Opioids for Chronic Pain: No Easy Answers

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Opioids should only be started after a complete evaluation and pain history.
Opioids should only be started after a complete evaluation and pain history.

Federal and state laws tightly restrict opioid use in an attempt to reduce the possibility of diversion, misuse, and addiction. But millions of Americans depend on long-term opioids to manage chronic pain.1 

One recent study links opioid use in community-dwelling adults to opioid-induced hyperalgesia (OIH), adding OIH to the list of other potential complications, such as respiratory depression, dependence, and tolerance.2

What are the indications for long-term opioid use? Do the benefits outweigh the dangers? What are the alternatives? 

“Unfortunately, there are no easy answers to these questions,” said Troy Buck, MD, assistant professor of anesthesiology at the Loyola University Health System, Maywood, Illinois. 

Indications for Long-Term Opioids

According to the American Academy of Pain Medicine (AAPM), opioids should not be the first choice for chronic pain. They may be indicated for intractable chronic pain that can't be controlled with other interventions.1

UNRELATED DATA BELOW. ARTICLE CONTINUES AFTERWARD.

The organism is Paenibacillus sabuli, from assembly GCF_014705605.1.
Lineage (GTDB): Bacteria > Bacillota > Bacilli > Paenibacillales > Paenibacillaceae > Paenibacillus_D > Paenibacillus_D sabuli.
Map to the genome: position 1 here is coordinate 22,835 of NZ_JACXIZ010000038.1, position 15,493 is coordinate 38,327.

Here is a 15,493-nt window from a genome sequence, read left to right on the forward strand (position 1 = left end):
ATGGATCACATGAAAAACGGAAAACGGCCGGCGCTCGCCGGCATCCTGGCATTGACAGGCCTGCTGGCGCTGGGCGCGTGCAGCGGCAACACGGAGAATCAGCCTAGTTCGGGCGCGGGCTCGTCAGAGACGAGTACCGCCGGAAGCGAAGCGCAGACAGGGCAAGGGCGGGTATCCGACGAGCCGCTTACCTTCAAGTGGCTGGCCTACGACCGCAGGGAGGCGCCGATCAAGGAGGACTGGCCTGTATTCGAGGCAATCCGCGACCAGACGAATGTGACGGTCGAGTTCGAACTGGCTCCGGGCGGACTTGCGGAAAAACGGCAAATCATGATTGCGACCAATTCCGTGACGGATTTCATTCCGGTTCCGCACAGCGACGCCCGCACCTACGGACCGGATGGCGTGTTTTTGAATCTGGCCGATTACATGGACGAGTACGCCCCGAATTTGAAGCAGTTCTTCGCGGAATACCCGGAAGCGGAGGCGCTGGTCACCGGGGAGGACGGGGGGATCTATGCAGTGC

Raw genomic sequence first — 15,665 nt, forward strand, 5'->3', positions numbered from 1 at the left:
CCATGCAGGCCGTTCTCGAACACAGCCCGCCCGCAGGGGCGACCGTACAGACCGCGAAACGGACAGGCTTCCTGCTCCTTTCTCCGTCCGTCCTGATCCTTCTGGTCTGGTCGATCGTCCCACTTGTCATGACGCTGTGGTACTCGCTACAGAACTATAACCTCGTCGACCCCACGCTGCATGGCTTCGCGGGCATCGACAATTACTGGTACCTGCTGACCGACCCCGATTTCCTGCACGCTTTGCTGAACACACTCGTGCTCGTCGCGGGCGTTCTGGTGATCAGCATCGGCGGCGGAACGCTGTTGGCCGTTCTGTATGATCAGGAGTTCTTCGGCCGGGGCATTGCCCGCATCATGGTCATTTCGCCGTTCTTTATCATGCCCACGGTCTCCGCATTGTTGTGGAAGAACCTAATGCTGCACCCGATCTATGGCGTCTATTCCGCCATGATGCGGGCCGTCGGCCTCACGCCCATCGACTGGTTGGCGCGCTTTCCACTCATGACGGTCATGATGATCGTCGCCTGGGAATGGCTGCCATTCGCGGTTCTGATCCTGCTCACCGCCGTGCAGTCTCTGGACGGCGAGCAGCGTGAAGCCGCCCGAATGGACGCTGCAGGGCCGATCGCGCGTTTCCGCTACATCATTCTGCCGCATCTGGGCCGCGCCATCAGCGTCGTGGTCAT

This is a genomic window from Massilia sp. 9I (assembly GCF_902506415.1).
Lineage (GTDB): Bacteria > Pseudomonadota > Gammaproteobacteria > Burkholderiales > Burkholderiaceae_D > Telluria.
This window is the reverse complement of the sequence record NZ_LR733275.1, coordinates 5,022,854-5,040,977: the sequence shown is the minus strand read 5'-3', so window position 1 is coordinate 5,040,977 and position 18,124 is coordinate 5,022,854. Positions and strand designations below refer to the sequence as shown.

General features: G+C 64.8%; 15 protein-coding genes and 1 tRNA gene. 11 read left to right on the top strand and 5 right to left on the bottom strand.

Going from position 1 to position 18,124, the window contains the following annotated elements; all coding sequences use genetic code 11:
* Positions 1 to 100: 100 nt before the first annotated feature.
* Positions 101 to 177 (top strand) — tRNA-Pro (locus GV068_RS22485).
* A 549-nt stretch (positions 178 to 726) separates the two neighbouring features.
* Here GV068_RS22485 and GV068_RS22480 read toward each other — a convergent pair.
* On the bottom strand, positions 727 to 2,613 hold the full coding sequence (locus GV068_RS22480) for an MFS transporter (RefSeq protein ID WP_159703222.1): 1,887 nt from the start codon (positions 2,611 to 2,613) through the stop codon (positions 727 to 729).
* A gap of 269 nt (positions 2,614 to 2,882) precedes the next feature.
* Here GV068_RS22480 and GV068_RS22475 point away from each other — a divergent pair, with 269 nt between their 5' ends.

“It comes down to a judgment call. Opioids work great for acute pain. For pain that lasts more than six months, the indications and the benefits become murky. The evidence to support long-term use is not that great,” says Dr. Buck. 

How many people are being managed with opioids for long-term pain? 

“Evidence on that is hard to find,” says W. Michael Hooten, MD, associate professor of pain medicine and anesthesiology at the Mayo Clinic College of Medicine in Rochester, Minnesota. “A reasonable estimate is 3 to 5% of the population, and that number has yet to plateau.” 

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